Regarding CD44v6 expression in T-ALL, of the 61 cases analyzed for this marker the majority did not present expression, with a median of 0% positive cells (0–69.3%) and MFI of 1 (0.3–3.7; Figure 3). The description of cases with CD44v6 expression is shown in Table 2.


Figure 3. CD44v6 expression profile in T-ALL. (A) Scatter dot plots with median and interquartile ranges of CD44v6 percentage of leukemic blasts in T-ALL (on left) and CD44v6 MFI in T-ALL (on right). (B) Dot plot CD44v6 × CD7 demonstrating cases of T-ALL with leukemic blasts negative for CD44v6 (on left) and positive for CD44v6 (on right). MFI, median fluorescence intensity; T-ALL, T-cell acute lymphoblastic leukemia.


Table 2. Description of CD44v6 positive T-ALL cases.

The CD44 expression in T-ALL and AML patients was analyzed according to major clinical signs, such as white blood cell count (WBC), the presence of organ infiltration and prednisone response at day 8 of T-ALL treatment. CD44 MFI was not associated with WBC count in both T-ALL and AML (Figure 4A), while T-ALL cases with organ infiltration presented CD44 MFI 49.4 (1.9–1239) compared to MFI 23.7 [6.7–84.7], (p = 0.0646). In AML cases with organ infiltration had CD44 MFI 127.8 (3.1–649), and without infiltration MFI 32.3 (1–1272; p = 0.214; Figure 4B). Poor corticoid response was observed in 39 out of 67 (58.2%) and was not significantly associated with CD44 median expression in T-ALL (Figure 4C). T-ALL relapse occurred in 16 cases out of 62 (25.8%) and was also not significantly associated with CD44 median expression (Figure 4D). CD44 expression was not associated with patient's age and sex (Table 3).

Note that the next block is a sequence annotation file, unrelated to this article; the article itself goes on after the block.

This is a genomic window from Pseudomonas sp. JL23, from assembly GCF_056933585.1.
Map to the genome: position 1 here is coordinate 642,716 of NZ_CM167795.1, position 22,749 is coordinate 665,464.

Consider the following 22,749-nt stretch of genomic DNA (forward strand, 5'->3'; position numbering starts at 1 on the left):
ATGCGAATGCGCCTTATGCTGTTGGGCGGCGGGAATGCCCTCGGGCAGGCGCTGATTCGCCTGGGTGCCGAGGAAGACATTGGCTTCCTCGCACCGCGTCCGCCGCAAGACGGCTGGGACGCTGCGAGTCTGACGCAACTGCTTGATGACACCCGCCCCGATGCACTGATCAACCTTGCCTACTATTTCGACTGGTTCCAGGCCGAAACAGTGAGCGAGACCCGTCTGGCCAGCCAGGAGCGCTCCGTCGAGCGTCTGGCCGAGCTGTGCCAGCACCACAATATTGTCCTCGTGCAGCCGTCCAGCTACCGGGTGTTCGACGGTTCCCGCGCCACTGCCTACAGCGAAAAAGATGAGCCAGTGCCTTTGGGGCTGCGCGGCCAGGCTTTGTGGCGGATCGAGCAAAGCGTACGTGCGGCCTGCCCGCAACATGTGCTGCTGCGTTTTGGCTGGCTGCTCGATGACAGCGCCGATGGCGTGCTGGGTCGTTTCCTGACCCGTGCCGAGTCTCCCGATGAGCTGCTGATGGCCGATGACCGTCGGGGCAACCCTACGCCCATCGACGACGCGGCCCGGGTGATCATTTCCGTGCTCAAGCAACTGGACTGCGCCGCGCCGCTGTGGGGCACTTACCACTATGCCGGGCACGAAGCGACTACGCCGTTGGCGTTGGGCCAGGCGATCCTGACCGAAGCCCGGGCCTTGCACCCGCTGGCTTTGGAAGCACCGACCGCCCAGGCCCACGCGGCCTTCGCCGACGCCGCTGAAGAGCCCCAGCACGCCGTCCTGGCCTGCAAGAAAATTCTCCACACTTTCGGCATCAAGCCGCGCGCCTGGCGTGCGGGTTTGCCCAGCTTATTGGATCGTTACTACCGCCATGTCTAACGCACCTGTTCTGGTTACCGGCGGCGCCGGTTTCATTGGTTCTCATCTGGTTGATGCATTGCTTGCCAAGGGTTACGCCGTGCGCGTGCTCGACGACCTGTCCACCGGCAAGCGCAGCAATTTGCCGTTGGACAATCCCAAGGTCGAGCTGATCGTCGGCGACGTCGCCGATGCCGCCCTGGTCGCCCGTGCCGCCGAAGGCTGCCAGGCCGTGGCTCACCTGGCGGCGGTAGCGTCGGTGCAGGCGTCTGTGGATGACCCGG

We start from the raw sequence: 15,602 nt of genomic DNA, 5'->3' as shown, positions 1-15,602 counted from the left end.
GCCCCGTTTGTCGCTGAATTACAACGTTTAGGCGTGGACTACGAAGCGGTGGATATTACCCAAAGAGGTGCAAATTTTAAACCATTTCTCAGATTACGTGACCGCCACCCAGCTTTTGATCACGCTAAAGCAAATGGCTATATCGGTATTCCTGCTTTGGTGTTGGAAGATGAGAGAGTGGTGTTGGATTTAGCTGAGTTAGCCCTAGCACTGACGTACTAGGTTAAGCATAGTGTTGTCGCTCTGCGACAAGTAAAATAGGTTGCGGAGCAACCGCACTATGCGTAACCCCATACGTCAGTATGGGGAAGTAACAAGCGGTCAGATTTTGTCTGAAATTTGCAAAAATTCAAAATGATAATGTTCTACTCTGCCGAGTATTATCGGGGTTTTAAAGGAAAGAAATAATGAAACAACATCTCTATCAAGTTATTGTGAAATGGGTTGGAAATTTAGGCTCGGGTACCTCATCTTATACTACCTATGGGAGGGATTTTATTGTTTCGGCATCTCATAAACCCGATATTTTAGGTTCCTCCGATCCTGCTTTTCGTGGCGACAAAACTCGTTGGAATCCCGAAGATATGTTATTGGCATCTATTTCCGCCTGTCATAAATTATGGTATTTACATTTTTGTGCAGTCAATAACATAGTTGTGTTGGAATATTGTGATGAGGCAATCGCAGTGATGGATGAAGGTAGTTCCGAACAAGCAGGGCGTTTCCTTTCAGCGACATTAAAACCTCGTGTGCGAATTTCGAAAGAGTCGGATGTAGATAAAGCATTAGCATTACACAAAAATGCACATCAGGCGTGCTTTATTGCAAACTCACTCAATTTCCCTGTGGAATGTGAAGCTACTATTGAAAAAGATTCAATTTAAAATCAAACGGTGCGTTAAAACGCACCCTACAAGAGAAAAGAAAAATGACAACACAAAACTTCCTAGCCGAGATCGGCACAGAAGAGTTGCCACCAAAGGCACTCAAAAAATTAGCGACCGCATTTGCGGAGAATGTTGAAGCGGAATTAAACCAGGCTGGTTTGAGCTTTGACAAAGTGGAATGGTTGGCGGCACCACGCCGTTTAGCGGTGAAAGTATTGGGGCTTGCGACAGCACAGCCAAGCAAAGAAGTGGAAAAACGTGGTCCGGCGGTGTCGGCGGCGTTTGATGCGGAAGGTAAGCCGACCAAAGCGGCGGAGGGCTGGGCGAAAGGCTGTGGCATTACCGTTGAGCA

Figure 4. CD44 expression according to patients' clinical characteristics. (A) Scatter dot plots with median and interquartile ranges of CD44 MFI in T-ALL and AML according to WBC. Twenty-six T-ALL cases had low WBC (<50 × 109/L) and 97 had high WBC (>50 × 109/L), p = 0.877; 30 AML cases had low WBC and 31 high WBC, p = 0.702. (B) CD44 MFI according to the presence of organ and/or CNS infiltration. In T-ALL, 12 cases did not have the presence of organ infiltration, while 110 had, p = 0.0646; in AML, 23 cases did not present organ infiltration, while in 38 it was present, p = 0.214. (C) CD44 MFI according to prednisone response on D8 in T-ALL. Seventeen cases had good prednisone response and 18 cases poor response, p = 0.228. (D) CD44 MFI according to occurrance of relapse in T-ALL patients. Sixteen cases presented relapsed T-ALL and 46 no relapse, p = 0.278. (E) Survival analysis of CD44 expression in T-ALL. Kaplan-Meier estimates for the probability of overall survival for different levels of CD44 expression, p = 0.436. All p-values calculated by the Mann-Whitney or Log Rank test. T-ALL, T-cell acute lymphoblastic leukemia; AML, Acute myeloid leukemia; MFI, Median Fluorescence Intensity; CNS, Central nervous system; WBC, White blood cell count; pOS, probability of overall survival.